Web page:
This analysis directs critical environmental justice and black feminist studies perspectives towards the racialized state violence of urban austerity in Michigan, and examines the degree to which multiple and intersectional forms of ethnic, racial, and gendered environmental injustice have been undertheorized in matters concerning access to safe and affordable water. In Flint and Detroit, multiple and intersecting environmental injustices function at multiple scales: body, mind, neighborhood, city, and region. The intergenerational harm experienced in the Flint and Detroit water crises underscores the degree to which we need to rethink notions of time and place when theorizing environmental justice impact. Urban austerity and its gentrifying logics underscore the relational fact that environmental justice in the city is increasingly a white privilege, one in which people of color are not only disposable but also indispensable to this sort of white and urban bio-accumulation.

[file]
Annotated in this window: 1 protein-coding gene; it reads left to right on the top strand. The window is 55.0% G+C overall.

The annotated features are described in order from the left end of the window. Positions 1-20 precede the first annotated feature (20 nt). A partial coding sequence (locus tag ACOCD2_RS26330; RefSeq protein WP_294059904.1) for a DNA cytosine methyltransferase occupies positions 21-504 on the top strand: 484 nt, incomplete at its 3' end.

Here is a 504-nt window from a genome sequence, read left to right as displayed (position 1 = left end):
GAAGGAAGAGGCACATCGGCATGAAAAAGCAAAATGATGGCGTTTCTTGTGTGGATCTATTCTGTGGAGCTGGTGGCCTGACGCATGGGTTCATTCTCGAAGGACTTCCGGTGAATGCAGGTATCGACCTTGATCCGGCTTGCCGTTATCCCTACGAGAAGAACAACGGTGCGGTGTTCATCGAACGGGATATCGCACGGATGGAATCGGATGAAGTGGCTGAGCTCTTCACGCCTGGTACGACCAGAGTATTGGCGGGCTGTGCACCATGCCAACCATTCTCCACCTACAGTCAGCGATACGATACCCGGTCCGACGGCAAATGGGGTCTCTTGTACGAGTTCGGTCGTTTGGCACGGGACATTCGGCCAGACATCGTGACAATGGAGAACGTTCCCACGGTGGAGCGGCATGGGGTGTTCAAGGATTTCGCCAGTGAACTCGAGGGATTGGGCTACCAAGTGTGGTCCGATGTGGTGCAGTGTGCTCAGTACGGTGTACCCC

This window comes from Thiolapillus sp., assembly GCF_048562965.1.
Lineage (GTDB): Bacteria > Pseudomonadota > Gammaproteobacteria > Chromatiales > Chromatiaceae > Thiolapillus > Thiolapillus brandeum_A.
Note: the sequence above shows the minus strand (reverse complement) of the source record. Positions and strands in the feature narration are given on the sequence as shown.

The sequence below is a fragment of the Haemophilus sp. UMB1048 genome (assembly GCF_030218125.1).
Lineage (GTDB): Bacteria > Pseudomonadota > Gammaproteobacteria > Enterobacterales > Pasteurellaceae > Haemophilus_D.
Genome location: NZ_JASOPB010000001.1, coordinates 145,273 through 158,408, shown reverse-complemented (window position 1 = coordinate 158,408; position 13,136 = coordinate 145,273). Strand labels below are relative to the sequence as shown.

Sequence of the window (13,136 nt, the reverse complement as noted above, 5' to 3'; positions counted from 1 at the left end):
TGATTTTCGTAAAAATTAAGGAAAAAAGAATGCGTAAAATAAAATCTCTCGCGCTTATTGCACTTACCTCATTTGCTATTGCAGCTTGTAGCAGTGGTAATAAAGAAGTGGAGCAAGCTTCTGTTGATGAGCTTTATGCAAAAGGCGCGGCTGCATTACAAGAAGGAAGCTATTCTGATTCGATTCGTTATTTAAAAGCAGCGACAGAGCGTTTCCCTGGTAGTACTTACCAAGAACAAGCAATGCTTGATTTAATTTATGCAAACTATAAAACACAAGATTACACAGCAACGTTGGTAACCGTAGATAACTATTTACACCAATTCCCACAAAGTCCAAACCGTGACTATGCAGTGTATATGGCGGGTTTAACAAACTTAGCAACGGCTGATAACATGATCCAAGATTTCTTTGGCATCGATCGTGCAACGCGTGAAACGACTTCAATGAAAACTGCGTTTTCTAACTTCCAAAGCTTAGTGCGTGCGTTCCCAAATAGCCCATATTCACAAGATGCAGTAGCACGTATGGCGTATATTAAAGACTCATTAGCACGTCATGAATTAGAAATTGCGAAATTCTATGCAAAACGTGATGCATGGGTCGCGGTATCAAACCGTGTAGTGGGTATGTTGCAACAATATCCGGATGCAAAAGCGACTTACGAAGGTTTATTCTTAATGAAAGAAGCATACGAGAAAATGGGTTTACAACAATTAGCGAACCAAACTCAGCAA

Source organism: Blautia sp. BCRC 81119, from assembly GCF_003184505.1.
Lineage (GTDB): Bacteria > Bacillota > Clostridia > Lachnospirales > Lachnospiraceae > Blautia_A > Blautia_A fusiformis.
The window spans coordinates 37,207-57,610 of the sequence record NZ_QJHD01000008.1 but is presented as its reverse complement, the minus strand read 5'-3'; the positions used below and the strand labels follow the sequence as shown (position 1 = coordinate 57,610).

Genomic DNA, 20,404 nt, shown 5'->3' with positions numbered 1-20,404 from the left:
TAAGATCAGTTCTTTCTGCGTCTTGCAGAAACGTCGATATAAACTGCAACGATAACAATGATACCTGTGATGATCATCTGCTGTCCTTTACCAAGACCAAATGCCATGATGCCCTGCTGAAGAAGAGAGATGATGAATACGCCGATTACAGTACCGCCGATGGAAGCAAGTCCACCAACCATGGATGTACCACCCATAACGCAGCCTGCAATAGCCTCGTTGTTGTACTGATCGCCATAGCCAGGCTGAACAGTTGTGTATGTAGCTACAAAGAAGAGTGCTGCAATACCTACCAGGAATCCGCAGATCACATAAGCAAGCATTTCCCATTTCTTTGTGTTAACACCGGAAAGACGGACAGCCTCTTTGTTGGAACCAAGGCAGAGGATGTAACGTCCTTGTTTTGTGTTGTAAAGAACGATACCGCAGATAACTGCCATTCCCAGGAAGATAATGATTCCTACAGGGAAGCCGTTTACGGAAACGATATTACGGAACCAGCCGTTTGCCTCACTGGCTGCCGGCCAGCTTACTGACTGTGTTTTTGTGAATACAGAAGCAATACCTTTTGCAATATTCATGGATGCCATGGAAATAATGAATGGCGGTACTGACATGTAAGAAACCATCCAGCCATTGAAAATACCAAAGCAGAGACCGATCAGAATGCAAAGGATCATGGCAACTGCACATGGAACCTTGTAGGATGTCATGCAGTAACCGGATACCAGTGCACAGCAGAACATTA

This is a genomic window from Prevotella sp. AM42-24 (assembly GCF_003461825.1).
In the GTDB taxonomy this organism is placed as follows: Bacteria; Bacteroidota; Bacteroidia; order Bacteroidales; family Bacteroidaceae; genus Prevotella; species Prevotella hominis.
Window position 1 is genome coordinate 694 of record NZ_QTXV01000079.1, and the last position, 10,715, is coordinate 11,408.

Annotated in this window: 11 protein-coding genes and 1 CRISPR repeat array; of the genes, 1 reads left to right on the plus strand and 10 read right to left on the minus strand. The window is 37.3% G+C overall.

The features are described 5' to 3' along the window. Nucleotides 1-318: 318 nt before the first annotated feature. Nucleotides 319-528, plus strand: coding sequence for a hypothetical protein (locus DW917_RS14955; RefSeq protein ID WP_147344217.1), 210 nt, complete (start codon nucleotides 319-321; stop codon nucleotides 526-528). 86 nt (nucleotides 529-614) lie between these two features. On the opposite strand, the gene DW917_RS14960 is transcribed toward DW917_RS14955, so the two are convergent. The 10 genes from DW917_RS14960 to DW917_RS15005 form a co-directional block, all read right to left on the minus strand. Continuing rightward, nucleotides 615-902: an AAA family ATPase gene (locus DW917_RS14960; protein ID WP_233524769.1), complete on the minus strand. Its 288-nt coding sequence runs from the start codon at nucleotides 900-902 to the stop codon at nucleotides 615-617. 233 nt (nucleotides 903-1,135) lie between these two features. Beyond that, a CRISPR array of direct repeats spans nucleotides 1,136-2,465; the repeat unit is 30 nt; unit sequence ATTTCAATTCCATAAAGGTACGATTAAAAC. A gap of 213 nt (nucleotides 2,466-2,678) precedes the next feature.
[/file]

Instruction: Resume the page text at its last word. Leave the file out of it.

Speaker: Michael Mascarenhas, UC Berkeley
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